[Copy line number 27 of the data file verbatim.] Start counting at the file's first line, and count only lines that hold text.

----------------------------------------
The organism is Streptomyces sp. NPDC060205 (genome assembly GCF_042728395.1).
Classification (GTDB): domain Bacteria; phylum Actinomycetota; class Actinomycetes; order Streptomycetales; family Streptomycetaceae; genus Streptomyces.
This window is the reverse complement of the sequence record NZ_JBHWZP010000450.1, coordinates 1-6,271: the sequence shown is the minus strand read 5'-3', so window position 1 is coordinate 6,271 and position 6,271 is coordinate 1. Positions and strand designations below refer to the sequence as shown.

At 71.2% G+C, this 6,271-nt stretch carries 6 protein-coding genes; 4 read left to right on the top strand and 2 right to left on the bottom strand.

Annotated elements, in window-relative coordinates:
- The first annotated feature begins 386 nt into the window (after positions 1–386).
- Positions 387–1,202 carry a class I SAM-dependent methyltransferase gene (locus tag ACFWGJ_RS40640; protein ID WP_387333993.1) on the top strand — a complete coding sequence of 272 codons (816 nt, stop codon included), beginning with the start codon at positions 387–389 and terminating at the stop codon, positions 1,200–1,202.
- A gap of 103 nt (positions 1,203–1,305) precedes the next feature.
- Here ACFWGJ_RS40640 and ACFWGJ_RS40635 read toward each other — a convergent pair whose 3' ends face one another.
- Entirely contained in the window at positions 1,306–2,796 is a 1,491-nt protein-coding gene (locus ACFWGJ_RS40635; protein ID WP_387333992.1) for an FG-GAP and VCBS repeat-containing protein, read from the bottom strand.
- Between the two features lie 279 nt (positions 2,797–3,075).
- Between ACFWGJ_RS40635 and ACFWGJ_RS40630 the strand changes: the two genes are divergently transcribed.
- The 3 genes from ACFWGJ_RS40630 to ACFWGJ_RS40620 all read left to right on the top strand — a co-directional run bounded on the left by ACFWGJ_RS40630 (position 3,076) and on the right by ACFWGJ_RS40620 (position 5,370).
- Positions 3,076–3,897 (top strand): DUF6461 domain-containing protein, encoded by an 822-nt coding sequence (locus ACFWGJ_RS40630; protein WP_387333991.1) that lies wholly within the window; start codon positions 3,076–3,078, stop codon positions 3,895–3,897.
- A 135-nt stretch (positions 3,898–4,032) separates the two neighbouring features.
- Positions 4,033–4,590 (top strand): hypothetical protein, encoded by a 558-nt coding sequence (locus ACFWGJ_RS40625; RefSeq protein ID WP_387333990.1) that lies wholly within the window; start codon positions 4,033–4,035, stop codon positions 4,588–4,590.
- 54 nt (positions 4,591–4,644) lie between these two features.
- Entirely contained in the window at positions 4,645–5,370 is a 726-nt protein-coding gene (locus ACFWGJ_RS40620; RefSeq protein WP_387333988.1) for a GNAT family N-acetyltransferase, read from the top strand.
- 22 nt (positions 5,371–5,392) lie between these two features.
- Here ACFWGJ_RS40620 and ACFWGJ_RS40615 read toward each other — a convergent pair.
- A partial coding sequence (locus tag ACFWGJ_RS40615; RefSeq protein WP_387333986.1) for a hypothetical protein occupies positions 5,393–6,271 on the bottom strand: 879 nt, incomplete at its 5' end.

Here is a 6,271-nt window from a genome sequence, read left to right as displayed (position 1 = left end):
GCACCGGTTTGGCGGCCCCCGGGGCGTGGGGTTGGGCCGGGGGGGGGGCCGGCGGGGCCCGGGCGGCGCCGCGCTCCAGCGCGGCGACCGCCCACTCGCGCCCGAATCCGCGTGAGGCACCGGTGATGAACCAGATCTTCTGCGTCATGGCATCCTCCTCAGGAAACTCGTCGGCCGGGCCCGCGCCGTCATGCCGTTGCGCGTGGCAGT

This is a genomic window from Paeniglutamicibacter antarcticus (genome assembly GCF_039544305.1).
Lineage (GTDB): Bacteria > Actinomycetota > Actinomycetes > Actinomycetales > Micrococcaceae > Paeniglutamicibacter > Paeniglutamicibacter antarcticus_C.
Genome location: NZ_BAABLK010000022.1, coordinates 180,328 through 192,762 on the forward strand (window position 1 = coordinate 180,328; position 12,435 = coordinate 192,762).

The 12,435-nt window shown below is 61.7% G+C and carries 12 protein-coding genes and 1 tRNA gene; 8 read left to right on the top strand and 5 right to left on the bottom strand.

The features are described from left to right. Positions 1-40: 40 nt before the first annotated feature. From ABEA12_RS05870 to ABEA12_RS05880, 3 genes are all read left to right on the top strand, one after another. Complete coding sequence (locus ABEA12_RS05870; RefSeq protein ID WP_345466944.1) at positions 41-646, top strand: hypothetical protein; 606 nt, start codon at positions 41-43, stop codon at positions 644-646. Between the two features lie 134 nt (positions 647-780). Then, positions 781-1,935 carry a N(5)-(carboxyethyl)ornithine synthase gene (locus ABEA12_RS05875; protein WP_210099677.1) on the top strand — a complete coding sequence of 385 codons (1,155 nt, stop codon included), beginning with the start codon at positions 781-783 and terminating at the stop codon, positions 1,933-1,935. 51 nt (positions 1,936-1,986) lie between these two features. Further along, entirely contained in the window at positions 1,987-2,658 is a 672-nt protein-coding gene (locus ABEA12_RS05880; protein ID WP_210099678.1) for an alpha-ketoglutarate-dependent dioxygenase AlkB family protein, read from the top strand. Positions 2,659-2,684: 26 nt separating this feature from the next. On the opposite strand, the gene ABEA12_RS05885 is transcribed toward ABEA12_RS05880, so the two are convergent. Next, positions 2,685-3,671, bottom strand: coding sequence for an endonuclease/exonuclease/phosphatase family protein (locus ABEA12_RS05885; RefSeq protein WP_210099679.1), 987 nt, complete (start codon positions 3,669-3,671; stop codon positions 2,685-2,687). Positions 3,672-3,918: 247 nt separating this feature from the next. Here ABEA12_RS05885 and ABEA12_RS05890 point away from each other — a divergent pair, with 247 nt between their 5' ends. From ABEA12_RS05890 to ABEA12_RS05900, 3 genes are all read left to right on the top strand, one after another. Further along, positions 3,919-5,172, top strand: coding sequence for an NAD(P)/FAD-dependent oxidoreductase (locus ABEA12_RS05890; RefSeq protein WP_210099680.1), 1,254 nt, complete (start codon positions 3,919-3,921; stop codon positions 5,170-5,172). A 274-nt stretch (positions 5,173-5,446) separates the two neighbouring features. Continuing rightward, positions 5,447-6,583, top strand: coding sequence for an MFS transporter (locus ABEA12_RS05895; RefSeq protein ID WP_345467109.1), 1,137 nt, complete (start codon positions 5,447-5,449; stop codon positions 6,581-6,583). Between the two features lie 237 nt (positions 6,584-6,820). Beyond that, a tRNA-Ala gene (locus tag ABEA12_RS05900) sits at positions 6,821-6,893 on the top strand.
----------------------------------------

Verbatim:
The 12,435-nt window shown below is 61.7% G+C and carries 12 protein-coding genes and 1 tRNA gene; 8 read left to right on the top strand and 5 right to left on the bottom strand.